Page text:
I ALWAYS believe it is worth being candid that independence would require a fundamental transformation of how Scottish institutions interact with the rest of Europe and the wider world. Making Scotland into a state would require the development of full EU and foreign policies of a breadth and depth never seen under devolution. Relabelling what exists now would deliver only a small fraction of what would be needed.

The Scottish Government operates eight representative offices. In my Scotland’s Global Blueprint report, I recommend a diplomatic network for an independent Scotland of 110 missions worldwide. The EU Council has more than 150 preparatory committees. The Government currently participates in none of them, since Scotland is not an EU member state.

In short, statehood would demand a significant evolution of our politics, policies and institutions in respect of our role in the world – involving government, parliament and all of us as interested citizens.

The first step to a productive debate is to recognise the difference between European relations and international relations. If Scotland sought to join the EU, and subsequently became a member, the EU would be an integral part of Scotland’s constitutional order. EU affairs would be domestic policy, not foreign policy.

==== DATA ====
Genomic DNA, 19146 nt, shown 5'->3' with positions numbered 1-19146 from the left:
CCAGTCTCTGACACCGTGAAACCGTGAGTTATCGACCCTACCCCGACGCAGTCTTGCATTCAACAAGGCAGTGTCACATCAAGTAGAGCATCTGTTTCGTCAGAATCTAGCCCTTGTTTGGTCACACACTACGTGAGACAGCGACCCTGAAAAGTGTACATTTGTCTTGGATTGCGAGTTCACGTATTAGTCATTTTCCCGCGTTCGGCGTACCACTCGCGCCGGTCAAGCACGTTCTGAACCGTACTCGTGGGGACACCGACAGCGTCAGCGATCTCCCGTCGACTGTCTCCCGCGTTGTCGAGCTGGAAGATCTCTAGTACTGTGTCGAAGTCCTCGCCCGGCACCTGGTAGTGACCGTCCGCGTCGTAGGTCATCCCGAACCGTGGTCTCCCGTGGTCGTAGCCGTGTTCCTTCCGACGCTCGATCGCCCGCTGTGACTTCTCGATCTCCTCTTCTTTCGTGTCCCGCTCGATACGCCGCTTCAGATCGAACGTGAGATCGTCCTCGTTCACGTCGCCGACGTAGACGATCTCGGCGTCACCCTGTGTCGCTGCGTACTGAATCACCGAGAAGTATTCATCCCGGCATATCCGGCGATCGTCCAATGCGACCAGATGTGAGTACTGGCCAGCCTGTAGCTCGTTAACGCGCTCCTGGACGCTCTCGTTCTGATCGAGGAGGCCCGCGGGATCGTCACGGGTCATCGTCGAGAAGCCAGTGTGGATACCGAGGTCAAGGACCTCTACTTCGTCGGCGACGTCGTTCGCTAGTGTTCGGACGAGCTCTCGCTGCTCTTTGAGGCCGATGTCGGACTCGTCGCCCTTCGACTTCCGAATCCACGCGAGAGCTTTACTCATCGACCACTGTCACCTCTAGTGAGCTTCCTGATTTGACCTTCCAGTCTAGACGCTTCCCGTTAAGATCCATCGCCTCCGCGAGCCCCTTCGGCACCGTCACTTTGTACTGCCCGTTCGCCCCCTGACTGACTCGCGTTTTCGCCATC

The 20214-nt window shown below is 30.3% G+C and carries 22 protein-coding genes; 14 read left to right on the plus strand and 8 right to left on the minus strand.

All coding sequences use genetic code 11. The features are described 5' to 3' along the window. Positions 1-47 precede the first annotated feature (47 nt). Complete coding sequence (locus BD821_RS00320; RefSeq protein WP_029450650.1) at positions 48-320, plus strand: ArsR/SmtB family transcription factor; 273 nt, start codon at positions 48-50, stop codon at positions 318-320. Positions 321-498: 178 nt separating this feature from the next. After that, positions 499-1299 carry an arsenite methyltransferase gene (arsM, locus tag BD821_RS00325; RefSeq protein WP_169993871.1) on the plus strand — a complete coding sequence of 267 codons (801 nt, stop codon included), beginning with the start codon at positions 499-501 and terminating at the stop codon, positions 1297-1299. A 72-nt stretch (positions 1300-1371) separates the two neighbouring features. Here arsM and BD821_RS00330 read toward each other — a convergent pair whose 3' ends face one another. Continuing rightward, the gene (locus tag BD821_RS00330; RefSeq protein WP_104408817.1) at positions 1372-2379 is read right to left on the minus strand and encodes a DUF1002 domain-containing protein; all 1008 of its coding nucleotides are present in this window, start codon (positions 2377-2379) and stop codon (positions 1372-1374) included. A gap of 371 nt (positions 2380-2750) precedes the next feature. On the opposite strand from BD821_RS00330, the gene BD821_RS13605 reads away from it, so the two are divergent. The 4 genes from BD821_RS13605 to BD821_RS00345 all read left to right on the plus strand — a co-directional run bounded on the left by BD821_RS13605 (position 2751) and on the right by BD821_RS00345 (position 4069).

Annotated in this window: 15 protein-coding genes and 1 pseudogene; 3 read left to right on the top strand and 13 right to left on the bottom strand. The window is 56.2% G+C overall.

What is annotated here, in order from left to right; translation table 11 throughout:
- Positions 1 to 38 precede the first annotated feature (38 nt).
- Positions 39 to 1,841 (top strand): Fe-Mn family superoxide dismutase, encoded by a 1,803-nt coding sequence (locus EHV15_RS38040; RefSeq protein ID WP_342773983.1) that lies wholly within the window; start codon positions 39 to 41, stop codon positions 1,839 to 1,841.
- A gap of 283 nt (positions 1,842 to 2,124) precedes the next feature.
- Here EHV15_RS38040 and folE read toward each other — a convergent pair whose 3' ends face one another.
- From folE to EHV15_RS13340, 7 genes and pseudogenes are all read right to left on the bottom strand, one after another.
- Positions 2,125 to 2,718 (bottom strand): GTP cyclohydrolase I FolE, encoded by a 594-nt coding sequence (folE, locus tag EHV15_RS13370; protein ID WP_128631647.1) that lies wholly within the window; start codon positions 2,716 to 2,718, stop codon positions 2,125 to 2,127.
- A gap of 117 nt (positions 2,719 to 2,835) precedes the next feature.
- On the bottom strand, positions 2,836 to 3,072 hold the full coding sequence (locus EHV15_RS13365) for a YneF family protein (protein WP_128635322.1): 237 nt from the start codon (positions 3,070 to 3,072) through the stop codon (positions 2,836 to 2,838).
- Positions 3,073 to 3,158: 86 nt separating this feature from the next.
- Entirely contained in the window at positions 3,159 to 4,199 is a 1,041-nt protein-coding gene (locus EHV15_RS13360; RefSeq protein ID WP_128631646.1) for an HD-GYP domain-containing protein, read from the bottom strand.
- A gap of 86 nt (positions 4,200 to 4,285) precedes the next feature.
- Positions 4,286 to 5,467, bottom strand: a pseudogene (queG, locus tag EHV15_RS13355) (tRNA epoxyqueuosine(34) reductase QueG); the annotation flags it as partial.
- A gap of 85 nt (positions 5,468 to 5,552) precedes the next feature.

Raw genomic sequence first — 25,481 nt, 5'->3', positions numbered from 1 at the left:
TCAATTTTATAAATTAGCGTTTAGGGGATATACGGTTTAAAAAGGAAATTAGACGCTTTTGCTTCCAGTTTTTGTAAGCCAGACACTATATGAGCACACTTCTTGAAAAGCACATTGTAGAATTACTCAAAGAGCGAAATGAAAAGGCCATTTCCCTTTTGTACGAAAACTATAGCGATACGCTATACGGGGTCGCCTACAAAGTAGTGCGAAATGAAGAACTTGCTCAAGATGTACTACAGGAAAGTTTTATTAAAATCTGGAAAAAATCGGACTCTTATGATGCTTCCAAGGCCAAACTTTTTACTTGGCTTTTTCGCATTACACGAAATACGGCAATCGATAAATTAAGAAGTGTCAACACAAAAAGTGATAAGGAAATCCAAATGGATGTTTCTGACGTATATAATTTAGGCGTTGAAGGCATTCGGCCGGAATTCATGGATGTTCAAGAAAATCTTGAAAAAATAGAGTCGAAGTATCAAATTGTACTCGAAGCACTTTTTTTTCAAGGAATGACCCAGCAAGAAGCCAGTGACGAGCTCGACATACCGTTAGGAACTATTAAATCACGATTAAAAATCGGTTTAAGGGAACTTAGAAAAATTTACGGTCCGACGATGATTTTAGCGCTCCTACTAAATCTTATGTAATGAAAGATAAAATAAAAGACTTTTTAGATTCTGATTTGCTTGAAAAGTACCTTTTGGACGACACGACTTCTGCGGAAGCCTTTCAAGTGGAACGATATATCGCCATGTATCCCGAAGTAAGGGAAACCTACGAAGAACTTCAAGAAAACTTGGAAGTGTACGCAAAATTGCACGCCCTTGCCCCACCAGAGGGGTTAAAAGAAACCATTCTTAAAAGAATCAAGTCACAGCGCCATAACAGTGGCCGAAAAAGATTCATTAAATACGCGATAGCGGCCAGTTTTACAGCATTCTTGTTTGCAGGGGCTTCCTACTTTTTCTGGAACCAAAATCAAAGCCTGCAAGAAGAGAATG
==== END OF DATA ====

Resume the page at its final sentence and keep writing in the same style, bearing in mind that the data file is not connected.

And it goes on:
In the Global Blueprint, I argue a Scottish state should adopt a values-based foreign policy that combines values and interests and appreciates their interconnection. The cornerstone of credibility for such an approach is aligning what the state does at home with what it says abroad. In addition to advancing positions on peace and human rights in the world, Scotland should further peace and human rights within the state. A values-based foreign policy is not about pretending Scotland is perfect. In fact, Scotland should learn as well as share. It should accept valid criticisms from others and be honest about its own failings.

The realities of multilateralism

Alongside the foundational principles of the state, a Scottish foreign policy should surely be built on multilateralism and the rules-based international system.

As it happens, both would be essential to ensuring Scotland’s own sovereignty. Yet, I fear that a notion has taken hold in our public debate that declaring support for these concepts is somehow sufficient. In truth, multilateralism is not a path of ease or convenience.

If an independent Scotland wanted to be a values-based and multilateral actor in the world, it would have to work hard for its principles.